Whale hunting with harpoons is an ancient tradition that the indigenous Chukchi people of frozen northeast Russia have carried on to this day, but global warming is forcing changes to their precarious way of life.
Until the early years of this century, hunters went out all summer because they could store their whale and walrus meat in a communal cooler in the natural permafrost and in pits on the beach. “In the 2000s, all the coolers started melting and collapsing,” said 51-year-old Roman Kayom, who manages the hunting teams that feed the community of around 220 people in the village of Enurmino, north of the Arctic Circle.
(Open https://reut.rs/3LnsGPs to see a set of whale hunter photos) Villagers now use freezers that can’t hold so many.
“Now the hunting season is shorter than before. Hunters used to spend more time at sea than modern hunters. Most animals are now caught in the fall,” he said. Under indigenous subsistence whaling quotas, set by the International Whaling Commission (IWC) and shared among hunting communities in the Chukotka region, Kayom said locals can catch up to eight whales a year, qu ‘they spread over four months.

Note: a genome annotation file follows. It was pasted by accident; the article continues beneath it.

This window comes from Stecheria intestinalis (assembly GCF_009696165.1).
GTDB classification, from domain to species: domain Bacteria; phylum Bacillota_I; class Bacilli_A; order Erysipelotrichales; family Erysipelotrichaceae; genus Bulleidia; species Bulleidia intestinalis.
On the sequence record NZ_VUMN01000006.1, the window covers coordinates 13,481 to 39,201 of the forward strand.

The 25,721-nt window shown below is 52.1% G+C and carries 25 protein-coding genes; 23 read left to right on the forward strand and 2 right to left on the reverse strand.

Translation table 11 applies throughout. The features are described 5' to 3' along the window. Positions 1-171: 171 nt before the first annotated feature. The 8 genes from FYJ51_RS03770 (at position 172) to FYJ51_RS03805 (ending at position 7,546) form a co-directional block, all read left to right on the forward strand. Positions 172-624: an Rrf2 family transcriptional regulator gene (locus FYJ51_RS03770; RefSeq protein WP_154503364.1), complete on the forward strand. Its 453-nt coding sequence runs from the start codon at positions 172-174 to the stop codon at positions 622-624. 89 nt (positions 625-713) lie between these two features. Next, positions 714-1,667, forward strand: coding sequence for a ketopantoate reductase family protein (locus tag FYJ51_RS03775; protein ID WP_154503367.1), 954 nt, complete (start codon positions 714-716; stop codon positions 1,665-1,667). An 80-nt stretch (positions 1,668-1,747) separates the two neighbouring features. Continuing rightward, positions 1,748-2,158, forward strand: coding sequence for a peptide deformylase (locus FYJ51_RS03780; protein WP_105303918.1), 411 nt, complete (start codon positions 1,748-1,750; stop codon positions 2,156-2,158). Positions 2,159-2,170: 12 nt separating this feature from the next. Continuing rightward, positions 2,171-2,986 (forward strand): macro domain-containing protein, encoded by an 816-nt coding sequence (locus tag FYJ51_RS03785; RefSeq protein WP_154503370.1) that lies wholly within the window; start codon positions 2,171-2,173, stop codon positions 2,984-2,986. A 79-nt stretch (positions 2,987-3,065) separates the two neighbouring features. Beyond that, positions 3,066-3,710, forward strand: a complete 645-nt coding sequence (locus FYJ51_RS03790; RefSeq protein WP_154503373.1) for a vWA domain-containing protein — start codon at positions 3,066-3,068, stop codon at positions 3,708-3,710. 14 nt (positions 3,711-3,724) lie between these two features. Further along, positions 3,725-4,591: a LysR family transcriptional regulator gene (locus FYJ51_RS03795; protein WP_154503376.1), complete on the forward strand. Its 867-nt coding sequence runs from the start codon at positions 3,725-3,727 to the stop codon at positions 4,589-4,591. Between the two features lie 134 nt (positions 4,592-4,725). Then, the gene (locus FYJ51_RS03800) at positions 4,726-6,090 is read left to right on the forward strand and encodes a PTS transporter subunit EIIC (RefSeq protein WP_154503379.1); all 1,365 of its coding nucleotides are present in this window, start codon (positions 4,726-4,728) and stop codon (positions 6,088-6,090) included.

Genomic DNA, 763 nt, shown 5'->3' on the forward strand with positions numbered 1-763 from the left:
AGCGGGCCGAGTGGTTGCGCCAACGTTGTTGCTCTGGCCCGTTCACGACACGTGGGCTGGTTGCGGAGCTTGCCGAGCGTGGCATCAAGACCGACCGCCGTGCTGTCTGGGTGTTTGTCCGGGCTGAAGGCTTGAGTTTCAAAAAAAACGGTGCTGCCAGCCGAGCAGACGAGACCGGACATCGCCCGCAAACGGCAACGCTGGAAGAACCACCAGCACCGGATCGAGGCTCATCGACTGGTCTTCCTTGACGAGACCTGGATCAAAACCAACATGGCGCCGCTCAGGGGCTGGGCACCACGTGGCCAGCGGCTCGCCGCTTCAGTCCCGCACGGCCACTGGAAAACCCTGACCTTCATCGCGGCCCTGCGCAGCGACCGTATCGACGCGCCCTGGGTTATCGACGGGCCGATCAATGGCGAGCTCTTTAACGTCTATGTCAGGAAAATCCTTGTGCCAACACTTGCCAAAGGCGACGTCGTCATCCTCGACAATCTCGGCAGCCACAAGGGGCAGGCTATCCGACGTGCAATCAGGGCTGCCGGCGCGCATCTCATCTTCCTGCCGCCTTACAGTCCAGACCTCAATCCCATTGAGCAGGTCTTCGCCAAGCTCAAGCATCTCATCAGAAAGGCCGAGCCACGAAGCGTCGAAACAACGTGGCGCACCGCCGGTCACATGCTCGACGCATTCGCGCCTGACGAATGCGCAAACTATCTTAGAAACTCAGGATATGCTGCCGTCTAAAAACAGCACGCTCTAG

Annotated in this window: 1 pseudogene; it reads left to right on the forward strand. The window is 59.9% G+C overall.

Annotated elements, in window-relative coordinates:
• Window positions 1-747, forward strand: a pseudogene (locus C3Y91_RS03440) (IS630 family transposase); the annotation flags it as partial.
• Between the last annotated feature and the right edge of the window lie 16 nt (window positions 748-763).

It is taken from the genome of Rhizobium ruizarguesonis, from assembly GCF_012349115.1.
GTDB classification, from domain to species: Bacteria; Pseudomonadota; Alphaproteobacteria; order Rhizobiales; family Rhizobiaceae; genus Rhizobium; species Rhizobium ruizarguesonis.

They set out to sea in groups of small boats, five men per ship, and set off in pursuit of gray whales to be harpooned and brought back to shore. It’s a perilous endeavor as the creatures can reach a weight of 27 tons and are capable of launching a boat through the air “like a feather”, Kayom said.
“The hunters are scared of the sea but they go anyway. You can still see – their legs and hands are shaking. They try not to show it but you can still see,” he said. Ideally, crews aim to spot a whale close to shore and finish it off quickly, but that’s not always possible.
“There are spear throws when the hunter hits the whale in the right place and it seems to be immobilized, turns into a kind of log,” Kayom said. At other times, “the whale will go all the way. It always goes north, straight out to sea… dragging us down there, into the depths. And then you have to drag it ashore for a long time. “
Roman Ankaroltyn, 21, first went out on a boat when he was around 12. Last year he completed his first season as a harpooner, with seven hunts. The main emotion he feels is “the thrill”.
“These are our traditions. We are an indigenous people, we cannot live without animal meat,” he said. Once the whales are brought ashore, all local residents and village guests are free to help themselves to the skin and meat they need. The skin can be eaten raw for its taste and nutritional value, while the meat can be boiled or smoked and served as cutlets or dumplings.
Kayom acknowledged the cruelty of the hunt. “But, as they say, if you don’t hunt, you stay hungry, your family will go hungry,” he said. “The local Chukchi population cannot live without meat, without fat, so you have to choose. Either you will be cruel to the beast, or merciful, but hungry. That’s how it is.”
(Writing by Mark Trevelyan; editing by Philippa Fletcher)
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